Lincoln has been a passion project for Steven Spielberg since he locked down the rights to Doris Kearns Goodwin’s Team of Rivals more than a decade ago. The result—a concentrated look at the final four months of Lincoln’s life, when he struggled to pass the 13th amendment and end the Civil War—is an awards contender with Daniel Day-Lewis at the helm. TIME hosted a VIP packed-house screening of the Presidential biopic last night in New York City. (Guests included Oprah Winfrey, Bill O’Reilly, Charlie Rose, Lauren Bush and Kurt Andersen.) Spielberg, Day-Lewis and screenwriter Tony Kushner were on hand to talk Lincoln fears, questions they would have liked to ask the 16th President and what ended up on the cutting room floor.
The famously reticent Day-Lewis—shorn of his Lincoln beard—spoke about the difficulties of becoming Lincoln. “If you approach Lincoln head on, it’s like a child in front of a monument. You have to come at him from an angle—behind his left shoulder.” Though he said he initially was scared to take the role (“I thought it might be impossible…”), he did spend a year researching the man and finding his voice. “It’s lucky for me that no one can say positively what he sounded like,” Day-Lewis said. When mention of his mastery of Lincoln’s thin, reedy tenor drew applause, Day-Lewis talked method: “I try not to dismember a character—a life—into its component parts. Because the voice is such a deep personal reflection of character, I leave it alone. If I’m very lucky I begin to hear a voice—not supernatural—but it’s a powerful moment. Thank god it did happen in this case. I began to hear a voice as I drew closer to the man.”
Spielberg spoke about the type of movie he wanted to make, how he purposefully remained in the claustrophobic world of Washington D.C. as Lincoln worked to abolish slavery. “There couldn’t be a cutaway to a battle or a cutaway to snow melting as the next year of Civil War starts,” he said. “That would have been a different kind of movie—a movie movie. I had to stay inside Lincoln’s process.”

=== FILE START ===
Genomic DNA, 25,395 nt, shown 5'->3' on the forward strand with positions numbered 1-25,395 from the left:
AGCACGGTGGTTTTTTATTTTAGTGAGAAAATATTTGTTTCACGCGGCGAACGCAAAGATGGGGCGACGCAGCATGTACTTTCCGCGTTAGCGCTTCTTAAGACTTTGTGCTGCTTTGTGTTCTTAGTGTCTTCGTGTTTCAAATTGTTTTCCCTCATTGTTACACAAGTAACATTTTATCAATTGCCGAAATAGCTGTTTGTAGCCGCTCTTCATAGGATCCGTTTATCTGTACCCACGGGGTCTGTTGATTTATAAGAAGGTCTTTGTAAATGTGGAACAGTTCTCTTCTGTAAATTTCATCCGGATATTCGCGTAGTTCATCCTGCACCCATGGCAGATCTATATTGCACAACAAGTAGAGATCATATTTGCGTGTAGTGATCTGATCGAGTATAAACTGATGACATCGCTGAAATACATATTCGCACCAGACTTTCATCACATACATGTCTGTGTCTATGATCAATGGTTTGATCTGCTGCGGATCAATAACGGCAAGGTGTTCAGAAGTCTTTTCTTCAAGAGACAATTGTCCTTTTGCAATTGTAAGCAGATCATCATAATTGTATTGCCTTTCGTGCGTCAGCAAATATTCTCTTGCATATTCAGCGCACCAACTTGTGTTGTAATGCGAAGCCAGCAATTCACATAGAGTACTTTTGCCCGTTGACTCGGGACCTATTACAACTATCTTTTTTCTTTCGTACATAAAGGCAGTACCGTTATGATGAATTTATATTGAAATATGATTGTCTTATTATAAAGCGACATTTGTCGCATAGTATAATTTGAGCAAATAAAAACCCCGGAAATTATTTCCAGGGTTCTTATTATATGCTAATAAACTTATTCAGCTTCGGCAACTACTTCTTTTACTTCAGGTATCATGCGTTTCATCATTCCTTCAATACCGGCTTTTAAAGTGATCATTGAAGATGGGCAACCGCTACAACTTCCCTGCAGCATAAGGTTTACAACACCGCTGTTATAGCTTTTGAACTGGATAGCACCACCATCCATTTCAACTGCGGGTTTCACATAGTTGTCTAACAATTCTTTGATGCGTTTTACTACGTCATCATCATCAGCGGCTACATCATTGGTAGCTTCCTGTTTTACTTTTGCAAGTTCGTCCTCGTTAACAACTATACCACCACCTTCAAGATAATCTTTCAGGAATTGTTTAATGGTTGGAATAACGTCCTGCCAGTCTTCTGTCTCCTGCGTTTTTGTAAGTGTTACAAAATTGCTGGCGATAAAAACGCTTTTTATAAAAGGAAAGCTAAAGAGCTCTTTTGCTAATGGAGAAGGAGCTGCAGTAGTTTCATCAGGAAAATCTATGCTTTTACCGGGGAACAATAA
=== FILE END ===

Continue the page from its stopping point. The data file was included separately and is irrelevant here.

But what didn’t make it into the film? Not much, according to Spielberg. “I’m not going to name names of movies I made, but I made a long film and people seemed to like it. In 1993,” he joked of the Oscar-winning Schindler’s List. “We looked at an hour and 43 minutes of outtakes for that film… There were too many things I was so sad I took out. But there were only 25 minutes of outtakes for Lincoln. That’s a tribute to Tony’s screenplay.”
That’s not to say that Kushner didn’t have his own challenges while writing. When TIME Managing Editor Rick Stengel, who led the panel, asked, “How do you write the dialogue for the man who wrote the Second Inaugural,” his response was quick: “It was terrifying.” (The multiple drafts of Kushner’s script included the addition of the word “disenthrall” at Day-Lewis’s request. The actor had come across the word in Lincoln’s writing and liked it. Though a long speech originally slated for Tommy Lee Jones’ Thaddeus Stevens on what a dreadful piece of writing the 10th amendment was didn’t make the cut. “Steven said to save it for an op-ed piece,” Kushner said, drawing laughs.)
Perhaps the most poignant question of the night came when the men were asked what one question they would pose to Lincoln if given the chance. For Kushner, it was a matter of regret: “Andrew Johnson was in many ways a disastrous choice for vice president. Are you sorry you picked him?” Spielberg focused on the future Lincoln never saw: “What specifically is your plan for reconstruction after the war? What is your plan to stave off hate crimes?”
Day-Lewis chose a different approach: “I wouldn’t have asked any questions at all. I would have probably expressed a sense of gratitude. For me, growing up in southeast London, it’s so inconceivable that in my life I’d play this man and grow to love him. I would just thank him.”